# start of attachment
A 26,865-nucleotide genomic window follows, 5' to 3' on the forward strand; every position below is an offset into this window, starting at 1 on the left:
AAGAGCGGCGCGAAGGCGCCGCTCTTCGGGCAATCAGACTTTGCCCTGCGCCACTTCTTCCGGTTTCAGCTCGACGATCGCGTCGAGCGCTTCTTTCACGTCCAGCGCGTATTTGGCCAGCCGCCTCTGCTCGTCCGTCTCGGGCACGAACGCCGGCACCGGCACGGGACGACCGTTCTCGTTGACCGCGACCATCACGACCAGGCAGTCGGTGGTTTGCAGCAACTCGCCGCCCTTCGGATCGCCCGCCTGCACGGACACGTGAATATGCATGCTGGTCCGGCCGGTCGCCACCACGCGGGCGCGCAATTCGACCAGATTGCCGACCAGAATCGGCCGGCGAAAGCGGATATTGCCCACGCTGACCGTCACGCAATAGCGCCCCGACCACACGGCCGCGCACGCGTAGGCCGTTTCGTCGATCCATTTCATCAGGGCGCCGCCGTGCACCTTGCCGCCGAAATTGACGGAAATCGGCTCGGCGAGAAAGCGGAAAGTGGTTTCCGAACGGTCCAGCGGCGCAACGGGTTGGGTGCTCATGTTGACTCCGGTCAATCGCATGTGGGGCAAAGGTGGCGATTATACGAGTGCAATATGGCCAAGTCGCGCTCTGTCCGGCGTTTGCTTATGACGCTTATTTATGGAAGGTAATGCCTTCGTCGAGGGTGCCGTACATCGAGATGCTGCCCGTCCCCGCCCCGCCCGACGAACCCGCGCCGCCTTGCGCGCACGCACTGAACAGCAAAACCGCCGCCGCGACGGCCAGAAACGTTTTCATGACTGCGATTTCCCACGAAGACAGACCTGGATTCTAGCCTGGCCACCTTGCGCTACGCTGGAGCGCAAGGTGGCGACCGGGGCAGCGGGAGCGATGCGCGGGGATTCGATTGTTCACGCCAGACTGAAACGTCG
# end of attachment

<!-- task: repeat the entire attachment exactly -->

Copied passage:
A 26,865-nucleotide genomic window follows, 5' to 3' on the forward strand; every position below is an offset into this window, starting at 1 on the left:
AAGAGCGGCGCGAAGGCGCCGCTCTTCGGGCAATCAGACTTTGCCCTGCGCCACTTCTTCCGGTTTCAGCTCGACGATCGCGTCGAGCGCTTCTTTCACGTCCAGCGCGTATTTGGCCAGCCGCCTCTGCTCGTCCGTCTCGGGCACGAACGCCGGCACCGGCACGGGACGACCGTTCTCGTTGACCGCGACCATCACGACCAGGCAGTCGGTGGTTTGCAGCAACTCGCCGCCCTTCGGATCGCCCGCCTGCACGGACACGTGAATATGCATGCTGGTCCGGCCGGTCGCCACCACGCGGGCGCGCAATTCGACCAGATTGCCGACCAGAATCGGCCGGCGAAAGCGGATATTGCCCACGCTGACCGTCACGCAATAGCGCCCCGACCACACGGCCGCGCACGCGTAGGCCGTTTCGTCGATCCATTTCATCAGGGCGCCGCCGTGCACCTTGCCGCCGAAATTGACGGAAATCGGCTCGGCGAGAAAGCGGAAAGTGGTTTCCGAACGGTCCAGCGGCGCAACGGGTTGGGTGCTCATGTTGACTCCGGTCAATCGCATGTGGGGCAAAGGTGGCGATTATACGAGTGCAATATGGCCAAGTCGCGCTCTGTCCGGCGTTTGCTTATGACGCTTATTTATGGAAGGTAATGCCTTCGTCGAGGGTGCCGTACATCGAGATGCTGCCCGTCCCCGCCCCGCCCGACGAACCCGCGCCGCCTTGCGCGCACGCACTGAACAGCAAAACCGCCGCCGCGACGGCCAGAAACGTTTTCATGACTGCGATTTCCCACGAAGACAGACCTGGATTCTAGCCTGGCCACCTTGCGCTACGCTGGAGCGCAAGGTGGCGACCGGGGCAGCGGGAGCGATGCGCGGGGATTCGATTGTTCACGCCAGACTGAAACGTCG